The big difference between today and the last economic downturn, which was 2002 and 2003, is that BI wasn't as strong within organizations as it is today. CPM was pretty much nonexistent back then. Now we have out-of-the-box software that actually provides valid dashboards for CEOs, CFOs, senior managers and sales executives. They can see the business and in many cases they can see changes on a minute-to-minute basis. I've visited companies where they have dashboards running live on the CEO's office wall. Companies can do things with BI and analytics like precise inventory control. Most retailers will tell you that they're using things like analytics to be able to precisely order for every store so that they keep minimum inventory but they're not running out of things when people need it. We're optimizing our businesses like never before because we have a statistical history in the data warehouse that we can use with sophisticated analytics to really understand buying patterns. If a retail store can turn its inventory one more time in 2009, it could be the difference between red and black. That goes right to the bottom line. If a manufacturer can get better forecasts based on historical orders and let their suppliers know about their building cycles, they can do a much better job of just-in-time inventory, which again goes right to the bottom line for the manufacturer.

So I guess it's not surprising that CIOs named BI as their number-one priority for the fourth year in a row, but the survey also laments that 74 percent of BI initiatives continue to be lead by IT. Why is that a problem?

The biggest culprit with failing BI initiatives is that it's still being driven by IT and not the business units. If you want BI to be successful, it has to be a combined effort among IT and all of the business units -- not just some of them. And I don't mean just talk to the business units; I mean work with the business units. BI projects should be managed by the businesses, not by IT. BI competency centers (BICCs) are the way you do that. The BICC is made up of people with analytic skills, people with IT skills and people with business skills from every business unit. The BICC isn't there just as an advisory board; these people should be managing the projects. That's what working together and collaborating means.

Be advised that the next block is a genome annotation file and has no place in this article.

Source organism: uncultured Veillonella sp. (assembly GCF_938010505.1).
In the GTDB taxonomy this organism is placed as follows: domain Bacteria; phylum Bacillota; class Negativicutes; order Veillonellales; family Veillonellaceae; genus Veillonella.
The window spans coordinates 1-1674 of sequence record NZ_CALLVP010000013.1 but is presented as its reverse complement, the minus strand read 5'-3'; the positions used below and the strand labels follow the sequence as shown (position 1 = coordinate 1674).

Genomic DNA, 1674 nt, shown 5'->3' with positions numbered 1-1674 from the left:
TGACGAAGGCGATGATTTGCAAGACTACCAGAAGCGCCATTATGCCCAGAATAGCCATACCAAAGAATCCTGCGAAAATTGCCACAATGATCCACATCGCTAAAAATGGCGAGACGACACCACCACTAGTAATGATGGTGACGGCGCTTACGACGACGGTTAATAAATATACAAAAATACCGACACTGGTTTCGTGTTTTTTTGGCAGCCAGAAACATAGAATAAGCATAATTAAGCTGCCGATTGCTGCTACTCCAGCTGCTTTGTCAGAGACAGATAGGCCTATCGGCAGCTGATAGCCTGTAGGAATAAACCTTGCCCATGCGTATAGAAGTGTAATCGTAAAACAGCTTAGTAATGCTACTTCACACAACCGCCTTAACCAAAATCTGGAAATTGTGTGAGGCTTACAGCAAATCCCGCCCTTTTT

Gartner has been preaching about BICCs for years, yet they're not all that commonplace. Is a BICC really essential to succeed?

You can be successful without a BICC, but you absolutely will not fail if you have an effective BICC. The higher the level of the executive sponsor, the more effective and successful the BICC will be. If the BICC is sponsored by the CIO, nothing is going to happen because it's IT-driven. But if the CEO says, "this is what we're going to do," everybody falls in line. The other point I'd make is that executive corporate management should be involved, but the BICC, as a group, should be engaged in setting and implementing the strategy for BI.

Despite predictions of flat IT budgets, demand for data warehousing products still seems to be high. Is that what you're seeing?

Demand on the data warehousing side is definitely strong. Even in this economy, we're not seeing a reduction in demand at all.

Is it just a matter of mushrooming data volumes forcing companies to invest?

It's about growing data volumes but these companies are also seeing the value of the warehouse through some of the CPM software and analytics they're using. These people are saying, "we're not slowing down our data warehousing strategy; we're going to increase our focus on it and move to an enterprise data warehouse as quickly as we can. We're going to get the information that we need so we can use it to survive in this economy.

About the Author(s)

Doug Henschen

Executive Editor, Enterprise Apps

Doug Henschen is Executive Editor of InformationWeek, where he covers the intersection of enterprise applications with information management, business intelligence, big data and analytics. He previously served as editor in chief of Intelligent Enterprise, editor in chief of Transform Magazine, and Executive Editor at DM News. He has covered IT and data-driven marketing for more than 15 years.